American Morning

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October 30th, 2009
05:54 AM ET

What’s on tap – Friday October 30, 2009

Here are the big stores we’ll be talking about today:

  • “It’s hard to believe” they can’t find Osama bin Laden.  Secretary of State Hillary Clinton with a not-so-diplomatic message to Pakistan this morning.  Our Jill Dougherty sat down with Clinton during her trip.
  • Hijacked on the high seas.  A British man and his wife being held hostage by Somali pirates.  For the first time we're learning just what happened the moment their yacht was attacked, in a dramatic phone call from captivity.
  • Signs the economy has turned the corner, Stocks soaring and stimulus dollars providing a spark... but is it all an illusion?  Where are the jobs?  Our experts tell us when all this will make a difference on main street?
  • Why did that 90 dollar room you booked online end up costing you 175 bucks?  Small, sneaky hidden fees are becoming big business for the hotel industry.  But there's a way to stop being nickel and dimed, if you know how to play the game. Gerri Willis will show you how to beat the house.

Filed under: What's On Tap
October 29th, 2009
03:00 PM ET

We Listen – Your comments 10/29/2009

Editor's Note: In spite of President Obama’s declaration earlier this week of a “national emergency” to address the H1N1 influenza virus, many watching Thursday’s "American Morning" were wary of the “hype.”

  • Lenora: I am so thankful for the Internet and talk radio. It has been very strange to me that we have been in such a declared state of emergency as well as declared at such a high level of pandemic, yet the severity of this H1N1 virus has yet to come close to the normal seasonal flu statistics. It baffles me that the President wants to panic the American people into thinking that they need or even want this new vaccine. CBS exposed the CDC deception on the swine flu cases. examiner.com also reveals as well as many other websites that this flu is exaggerated and for what reason? CNN just claimed to pride itself on exposing the truth. Well we are waiting to see if you can find it and if you are professional enough to report it. There is no health emergency and 1000 people dying of confirmed H1N1 is going to be a hard stat to find. Try CDC website, it isn't there. They stopped specifying H1N1 cases in August. Now everything that vaguely resembles flu like symptoms is "scientifically" lumped together to inflate their numbers of "flu" cases.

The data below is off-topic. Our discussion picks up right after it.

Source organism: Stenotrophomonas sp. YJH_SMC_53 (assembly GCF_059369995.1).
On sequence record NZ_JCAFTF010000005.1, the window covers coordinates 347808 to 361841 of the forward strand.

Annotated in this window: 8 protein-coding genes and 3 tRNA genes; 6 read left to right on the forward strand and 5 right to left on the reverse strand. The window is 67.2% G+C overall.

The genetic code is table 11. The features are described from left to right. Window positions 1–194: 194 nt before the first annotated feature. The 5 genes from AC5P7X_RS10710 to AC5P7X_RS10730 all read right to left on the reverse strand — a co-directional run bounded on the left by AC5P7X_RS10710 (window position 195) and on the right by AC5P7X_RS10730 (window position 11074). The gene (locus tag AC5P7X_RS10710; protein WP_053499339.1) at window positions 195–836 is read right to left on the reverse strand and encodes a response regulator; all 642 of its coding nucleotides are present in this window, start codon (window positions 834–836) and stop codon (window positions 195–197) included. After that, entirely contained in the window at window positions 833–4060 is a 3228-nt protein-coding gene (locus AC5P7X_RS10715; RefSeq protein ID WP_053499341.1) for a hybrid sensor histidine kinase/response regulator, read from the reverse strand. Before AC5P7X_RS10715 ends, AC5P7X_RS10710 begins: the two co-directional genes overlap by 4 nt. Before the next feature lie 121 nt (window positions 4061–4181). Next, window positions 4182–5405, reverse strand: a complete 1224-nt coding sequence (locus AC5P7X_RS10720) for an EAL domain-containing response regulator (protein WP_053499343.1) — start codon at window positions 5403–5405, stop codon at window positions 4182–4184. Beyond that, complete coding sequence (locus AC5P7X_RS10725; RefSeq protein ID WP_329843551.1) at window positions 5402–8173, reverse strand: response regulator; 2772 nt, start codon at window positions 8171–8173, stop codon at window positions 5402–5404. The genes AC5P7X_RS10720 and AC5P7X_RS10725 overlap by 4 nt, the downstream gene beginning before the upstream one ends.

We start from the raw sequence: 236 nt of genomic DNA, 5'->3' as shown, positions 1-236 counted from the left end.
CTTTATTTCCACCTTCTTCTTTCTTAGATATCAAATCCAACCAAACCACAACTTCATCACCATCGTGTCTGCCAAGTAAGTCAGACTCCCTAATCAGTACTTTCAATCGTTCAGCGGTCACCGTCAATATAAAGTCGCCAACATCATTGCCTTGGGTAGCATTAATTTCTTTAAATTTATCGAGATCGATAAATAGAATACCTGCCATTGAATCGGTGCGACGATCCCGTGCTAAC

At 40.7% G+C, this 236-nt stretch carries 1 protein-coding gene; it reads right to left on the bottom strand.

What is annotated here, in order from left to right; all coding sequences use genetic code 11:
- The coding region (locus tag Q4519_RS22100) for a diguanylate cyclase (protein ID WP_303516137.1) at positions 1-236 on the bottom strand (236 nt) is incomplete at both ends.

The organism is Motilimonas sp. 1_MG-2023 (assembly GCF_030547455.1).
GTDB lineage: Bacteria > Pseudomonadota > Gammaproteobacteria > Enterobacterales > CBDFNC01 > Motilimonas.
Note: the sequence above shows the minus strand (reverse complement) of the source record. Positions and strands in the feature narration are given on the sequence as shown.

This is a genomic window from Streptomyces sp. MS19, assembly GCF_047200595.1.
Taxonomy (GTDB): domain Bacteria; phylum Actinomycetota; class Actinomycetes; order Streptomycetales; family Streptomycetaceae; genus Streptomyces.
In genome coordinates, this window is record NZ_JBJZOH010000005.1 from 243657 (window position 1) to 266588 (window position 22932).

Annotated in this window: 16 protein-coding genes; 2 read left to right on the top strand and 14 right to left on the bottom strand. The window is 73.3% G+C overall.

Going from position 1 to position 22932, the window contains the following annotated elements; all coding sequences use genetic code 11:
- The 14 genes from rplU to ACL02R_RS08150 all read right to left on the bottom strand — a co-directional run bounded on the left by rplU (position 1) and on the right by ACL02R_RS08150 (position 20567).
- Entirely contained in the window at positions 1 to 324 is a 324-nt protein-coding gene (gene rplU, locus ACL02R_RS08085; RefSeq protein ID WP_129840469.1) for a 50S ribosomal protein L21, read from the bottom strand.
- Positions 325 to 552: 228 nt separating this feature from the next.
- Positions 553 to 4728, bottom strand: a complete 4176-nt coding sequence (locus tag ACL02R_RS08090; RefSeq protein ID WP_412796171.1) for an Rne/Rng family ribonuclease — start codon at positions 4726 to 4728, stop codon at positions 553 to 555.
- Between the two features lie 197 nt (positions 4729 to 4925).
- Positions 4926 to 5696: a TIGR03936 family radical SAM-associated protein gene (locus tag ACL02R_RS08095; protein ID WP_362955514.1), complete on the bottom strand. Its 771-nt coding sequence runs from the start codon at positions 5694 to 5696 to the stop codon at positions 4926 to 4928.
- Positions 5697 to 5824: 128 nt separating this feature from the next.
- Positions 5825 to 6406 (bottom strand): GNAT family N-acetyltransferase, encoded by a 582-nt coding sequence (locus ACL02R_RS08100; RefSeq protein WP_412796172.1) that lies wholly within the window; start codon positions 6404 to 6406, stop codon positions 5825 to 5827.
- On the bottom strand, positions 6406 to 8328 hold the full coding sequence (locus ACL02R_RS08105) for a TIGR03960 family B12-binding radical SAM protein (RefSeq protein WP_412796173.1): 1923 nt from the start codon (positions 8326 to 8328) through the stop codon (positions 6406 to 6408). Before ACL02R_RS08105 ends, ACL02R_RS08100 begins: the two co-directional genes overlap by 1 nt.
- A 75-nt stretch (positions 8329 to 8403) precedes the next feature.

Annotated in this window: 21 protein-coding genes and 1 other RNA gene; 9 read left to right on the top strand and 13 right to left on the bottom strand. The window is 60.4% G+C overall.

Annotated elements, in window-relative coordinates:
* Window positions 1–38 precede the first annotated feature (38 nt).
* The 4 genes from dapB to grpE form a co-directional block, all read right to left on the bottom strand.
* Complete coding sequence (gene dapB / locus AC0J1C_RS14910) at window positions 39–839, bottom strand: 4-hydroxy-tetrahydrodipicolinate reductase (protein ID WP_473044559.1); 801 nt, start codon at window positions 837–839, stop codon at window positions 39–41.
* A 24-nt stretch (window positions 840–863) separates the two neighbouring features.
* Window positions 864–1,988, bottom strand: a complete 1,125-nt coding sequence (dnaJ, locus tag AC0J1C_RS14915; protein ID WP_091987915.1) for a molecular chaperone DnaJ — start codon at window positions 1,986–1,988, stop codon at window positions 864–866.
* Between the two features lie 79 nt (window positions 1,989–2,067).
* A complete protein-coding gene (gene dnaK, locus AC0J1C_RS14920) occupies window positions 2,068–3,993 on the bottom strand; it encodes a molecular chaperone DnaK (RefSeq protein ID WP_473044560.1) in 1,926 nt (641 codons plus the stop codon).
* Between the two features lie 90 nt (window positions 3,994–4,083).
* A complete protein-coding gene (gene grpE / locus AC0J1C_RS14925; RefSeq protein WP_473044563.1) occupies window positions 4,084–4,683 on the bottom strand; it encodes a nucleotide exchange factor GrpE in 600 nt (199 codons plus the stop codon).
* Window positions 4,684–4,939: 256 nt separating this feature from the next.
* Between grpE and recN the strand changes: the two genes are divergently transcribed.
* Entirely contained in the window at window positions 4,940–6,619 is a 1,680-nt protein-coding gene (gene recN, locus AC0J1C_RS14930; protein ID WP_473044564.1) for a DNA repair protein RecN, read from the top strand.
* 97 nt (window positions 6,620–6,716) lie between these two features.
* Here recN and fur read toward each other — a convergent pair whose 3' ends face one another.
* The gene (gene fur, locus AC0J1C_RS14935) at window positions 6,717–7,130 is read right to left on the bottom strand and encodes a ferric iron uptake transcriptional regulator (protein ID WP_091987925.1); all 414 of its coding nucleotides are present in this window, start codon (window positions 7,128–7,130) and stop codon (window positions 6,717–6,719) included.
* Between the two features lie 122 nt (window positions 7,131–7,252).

Has the H1N1 virus affected you or your family? Is it a “national emergency’ when ERs are overloaded, or is this common for the season?

The Dallas police apology to those ticketed for “driving while not speaking English” concerned some viewers, who worried that these drivers were unable to read English as well: "Kinda scary to me…I do not think she should be driving at all if you can not read the traffic signs."

  • Becky: The Lady that was given a ticket for not speaking english...well o.k I can see that being wrong but let me ask would you want to be driving next to her because it sounds like she can not read english..kinda scary to me, I do not think she should be driving at all if you can not read the traffic signs, her daughter had to read the ticket to her!! That is bad!!